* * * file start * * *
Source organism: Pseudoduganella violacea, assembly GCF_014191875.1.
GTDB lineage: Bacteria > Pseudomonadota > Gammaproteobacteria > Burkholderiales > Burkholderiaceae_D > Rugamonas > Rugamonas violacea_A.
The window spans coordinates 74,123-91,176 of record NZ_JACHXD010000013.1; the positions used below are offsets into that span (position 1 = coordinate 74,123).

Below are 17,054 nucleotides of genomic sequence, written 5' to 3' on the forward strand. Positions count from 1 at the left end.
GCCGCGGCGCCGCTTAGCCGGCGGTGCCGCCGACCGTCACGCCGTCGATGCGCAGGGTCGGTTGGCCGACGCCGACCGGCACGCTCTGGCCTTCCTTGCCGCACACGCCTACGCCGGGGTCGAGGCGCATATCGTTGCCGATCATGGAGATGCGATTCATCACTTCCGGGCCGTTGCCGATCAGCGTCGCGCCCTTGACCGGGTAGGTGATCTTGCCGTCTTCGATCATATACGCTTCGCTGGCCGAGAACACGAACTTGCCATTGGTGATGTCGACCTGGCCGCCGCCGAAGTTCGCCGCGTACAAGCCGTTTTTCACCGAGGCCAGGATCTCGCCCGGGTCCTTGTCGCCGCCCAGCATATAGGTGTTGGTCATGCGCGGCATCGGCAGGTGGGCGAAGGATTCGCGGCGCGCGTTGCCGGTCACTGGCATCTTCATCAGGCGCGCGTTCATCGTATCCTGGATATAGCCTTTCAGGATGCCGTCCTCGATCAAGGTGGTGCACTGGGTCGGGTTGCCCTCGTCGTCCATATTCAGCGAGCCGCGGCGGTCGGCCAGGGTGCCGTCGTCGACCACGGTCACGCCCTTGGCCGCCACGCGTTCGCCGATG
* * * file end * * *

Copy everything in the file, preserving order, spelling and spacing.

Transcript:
Source organism: Pseudoduganella violacea, assembly GCF_014191875.1.
GTDB lineage: Bacteria > Pseudomonadota > Gammaproteobacteria > Burkholderiales > Burkholderiaceae_D > Rugamonas > Rugamonas violacea_A.
The window spans coordinates 74,123-91,176 of record NZ_JACHXD010000013.1; the positions used below are offsets into that span (position 1 = coordinate 74,123).

Below are 17,054 nucleotides of genomic sequence, written 5' to 3' on the forward strand. Positions count from 1 at the left end.
GCCGCGGCGCCGCTTAGCCGGCGGTGCCGCCGACCGTCACGCCGTCGATGCGCAGGGTCGGTTGGCCGACGCCGACCGGCACGCTCTGGCCTTCCTTGCCGCACACGCCTACGCCGGGGTCGAGGCGCATATCGTTGCCGATCATGGAGATGCGATTCATCACTTCCGGGCCGTTGCCGATCAGCGTCGCGCCCTTGACCGGGTAGGTGATCTTGCCGTCTTCGATCATATACGCTTCGCTGGCCGAGAACACGAACTTGCCATTGGTGATGTCGACCTGGCCGCCGCCGAAGTTCGCCGCGTACAAGCCGTTTTTCACCGAGGCCAGGATCTCGCCCGGGTCCTTGTCGCCGCCCAGCATATAGGTGTTGGTCATGCGCGGCATCGGCAGGTGGGCGAAGGATTCGCGGCGCGCGTTGCCGGTCACTGGCATCTTCATCAGGCGCGCGTTCATCGTATCCTGGATATAGCCTTTCAGGATGCCGTCCTCGATCAAGGTGGTGCACTGGGTCGGGTTGCCCTCGTCGTCCATATTCAGCGAGCCGCGGCGGTCGGCCAGGGTGCCGTCGTCGACCACGGTCACGCCCTTGGCCGCCACGCGTTCGCCGATG